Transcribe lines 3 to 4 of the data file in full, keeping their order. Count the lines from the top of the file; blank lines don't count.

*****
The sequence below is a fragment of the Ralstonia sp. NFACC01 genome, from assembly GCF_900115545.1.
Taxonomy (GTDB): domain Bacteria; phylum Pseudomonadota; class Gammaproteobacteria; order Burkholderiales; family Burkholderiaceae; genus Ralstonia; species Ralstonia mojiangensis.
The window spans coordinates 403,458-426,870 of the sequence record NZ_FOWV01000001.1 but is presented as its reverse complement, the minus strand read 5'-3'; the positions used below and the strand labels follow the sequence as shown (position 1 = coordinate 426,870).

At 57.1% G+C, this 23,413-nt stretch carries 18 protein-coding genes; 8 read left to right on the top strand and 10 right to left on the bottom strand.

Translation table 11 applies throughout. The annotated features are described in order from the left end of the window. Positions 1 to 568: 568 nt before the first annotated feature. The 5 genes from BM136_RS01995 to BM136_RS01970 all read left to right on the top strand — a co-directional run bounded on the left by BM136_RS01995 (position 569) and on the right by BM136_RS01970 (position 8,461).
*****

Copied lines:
The window spans coordinates 403,458-426,870 of the sequence record NZ_FOWV01000001.1 but is presented as its reverse complement, the minus strand read 5'-3'; the positions used below and the strand labels follow the sequence as shown (position 1 = coordinate 426,870).

At 57.1% G+C, this 23,413-nt stretch carries 18 protein-coding genes; 8 read left to right on the top strand and 10 right to left on the bottom strand.